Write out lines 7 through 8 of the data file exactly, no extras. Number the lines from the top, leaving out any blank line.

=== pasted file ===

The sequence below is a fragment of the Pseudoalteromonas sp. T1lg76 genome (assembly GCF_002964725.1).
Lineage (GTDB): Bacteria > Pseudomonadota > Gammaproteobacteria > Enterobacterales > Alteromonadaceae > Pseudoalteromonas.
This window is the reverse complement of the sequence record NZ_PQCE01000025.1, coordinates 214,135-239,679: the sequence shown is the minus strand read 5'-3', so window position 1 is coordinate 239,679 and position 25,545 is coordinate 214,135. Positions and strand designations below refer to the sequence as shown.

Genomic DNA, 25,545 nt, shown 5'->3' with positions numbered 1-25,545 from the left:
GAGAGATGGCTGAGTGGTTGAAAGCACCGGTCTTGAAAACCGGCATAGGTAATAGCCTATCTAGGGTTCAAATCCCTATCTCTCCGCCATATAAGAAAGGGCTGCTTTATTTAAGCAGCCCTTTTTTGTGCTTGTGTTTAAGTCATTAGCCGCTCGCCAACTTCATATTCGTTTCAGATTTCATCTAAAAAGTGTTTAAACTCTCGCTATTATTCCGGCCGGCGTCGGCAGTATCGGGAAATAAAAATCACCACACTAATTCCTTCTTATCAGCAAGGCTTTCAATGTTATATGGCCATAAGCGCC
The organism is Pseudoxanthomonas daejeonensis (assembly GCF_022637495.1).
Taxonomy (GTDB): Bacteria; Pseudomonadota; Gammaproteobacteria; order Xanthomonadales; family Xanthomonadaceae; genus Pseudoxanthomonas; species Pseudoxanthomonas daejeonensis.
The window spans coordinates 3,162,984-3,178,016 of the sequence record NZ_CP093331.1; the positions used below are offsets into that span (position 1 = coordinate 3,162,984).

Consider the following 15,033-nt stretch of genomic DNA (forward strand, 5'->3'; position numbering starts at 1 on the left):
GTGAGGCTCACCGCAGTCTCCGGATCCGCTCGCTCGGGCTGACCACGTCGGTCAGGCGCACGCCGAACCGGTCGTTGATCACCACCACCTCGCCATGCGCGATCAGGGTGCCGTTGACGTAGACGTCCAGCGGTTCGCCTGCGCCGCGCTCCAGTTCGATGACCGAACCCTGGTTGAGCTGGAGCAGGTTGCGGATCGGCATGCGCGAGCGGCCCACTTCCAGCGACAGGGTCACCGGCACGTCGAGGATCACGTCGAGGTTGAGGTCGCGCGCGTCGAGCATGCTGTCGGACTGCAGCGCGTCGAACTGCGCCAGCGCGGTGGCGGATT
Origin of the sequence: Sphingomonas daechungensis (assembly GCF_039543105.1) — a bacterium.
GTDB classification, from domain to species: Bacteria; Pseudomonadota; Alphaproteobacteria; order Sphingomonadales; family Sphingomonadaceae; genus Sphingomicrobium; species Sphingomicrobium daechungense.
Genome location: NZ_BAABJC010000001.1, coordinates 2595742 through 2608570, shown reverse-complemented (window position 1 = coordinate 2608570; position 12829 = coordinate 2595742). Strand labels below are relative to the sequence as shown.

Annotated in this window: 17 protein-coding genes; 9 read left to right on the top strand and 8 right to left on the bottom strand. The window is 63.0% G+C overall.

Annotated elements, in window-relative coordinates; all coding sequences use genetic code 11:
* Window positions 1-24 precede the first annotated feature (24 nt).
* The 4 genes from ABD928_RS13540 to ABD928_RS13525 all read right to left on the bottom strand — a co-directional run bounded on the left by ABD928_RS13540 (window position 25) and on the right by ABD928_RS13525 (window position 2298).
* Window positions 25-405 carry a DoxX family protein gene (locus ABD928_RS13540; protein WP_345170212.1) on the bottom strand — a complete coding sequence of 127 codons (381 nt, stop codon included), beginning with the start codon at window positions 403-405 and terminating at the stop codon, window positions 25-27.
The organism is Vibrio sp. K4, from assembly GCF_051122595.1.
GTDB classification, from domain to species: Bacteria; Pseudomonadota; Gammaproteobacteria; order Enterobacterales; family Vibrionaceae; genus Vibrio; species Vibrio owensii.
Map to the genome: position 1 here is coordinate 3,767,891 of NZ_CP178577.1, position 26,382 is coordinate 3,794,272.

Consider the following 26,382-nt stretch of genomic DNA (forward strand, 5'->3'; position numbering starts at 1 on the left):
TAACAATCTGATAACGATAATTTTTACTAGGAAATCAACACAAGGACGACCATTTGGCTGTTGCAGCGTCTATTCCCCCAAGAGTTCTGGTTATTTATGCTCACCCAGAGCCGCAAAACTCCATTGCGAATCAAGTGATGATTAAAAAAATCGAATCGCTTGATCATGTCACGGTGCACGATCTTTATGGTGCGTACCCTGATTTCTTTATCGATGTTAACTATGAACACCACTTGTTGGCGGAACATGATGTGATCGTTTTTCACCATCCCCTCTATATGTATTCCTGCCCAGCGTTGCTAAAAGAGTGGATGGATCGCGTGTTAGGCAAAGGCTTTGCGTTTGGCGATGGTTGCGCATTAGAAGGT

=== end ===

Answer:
Taxonomy (GTDB): Bacteria; Pseudomonadota; Gammaproteobacteria; order Xanthomonadales; family Xanthomonadaceae; genus Pseudoxanthomonas; species Pseudoxanthomonas daejeonensis.
The window spans coordinates 3,162,984-3,178,016 of the sequence record NZ_CP093331.1; the positions used below are offsets into that span (position 1 = coordinate 3,162,984).